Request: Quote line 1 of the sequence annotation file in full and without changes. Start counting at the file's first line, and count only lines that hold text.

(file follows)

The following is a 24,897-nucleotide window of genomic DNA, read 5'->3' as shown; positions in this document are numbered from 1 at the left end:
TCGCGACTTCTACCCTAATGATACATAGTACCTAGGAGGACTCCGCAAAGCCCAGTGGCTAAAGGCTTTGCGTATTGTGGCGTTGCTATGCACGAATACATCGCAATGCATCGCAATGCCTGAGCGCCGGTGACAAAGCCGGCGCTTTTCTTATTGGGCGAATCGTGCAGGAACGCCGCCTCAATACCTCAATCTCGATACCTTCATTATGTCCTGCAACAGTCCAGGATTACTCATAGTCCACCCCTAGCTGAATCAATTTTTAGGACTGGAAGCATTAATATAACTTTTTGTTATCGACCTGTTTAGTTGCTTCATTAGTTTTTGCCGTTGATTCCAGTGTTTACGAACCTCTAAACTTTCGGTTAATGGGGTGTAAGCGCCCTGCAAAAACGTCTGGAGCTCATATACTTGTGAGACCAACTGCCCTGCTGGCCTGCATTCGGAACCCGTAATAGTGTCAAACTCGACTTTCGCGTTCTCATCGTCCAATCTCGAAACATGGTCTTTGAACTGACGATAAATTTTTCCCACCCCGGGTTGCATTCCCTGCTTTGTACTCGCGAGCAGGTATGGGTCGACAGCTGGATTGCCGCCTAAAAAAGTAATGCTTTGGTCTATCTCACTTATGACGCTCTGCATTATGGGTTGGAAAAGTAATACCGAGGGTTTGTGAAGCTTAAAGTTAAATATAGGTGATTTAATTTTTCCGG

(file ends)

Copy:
The following is a 24,897-nucleotide window of genomic DNA, read 5'->3' as shown; positions in this document are numbered from 1 at the left end: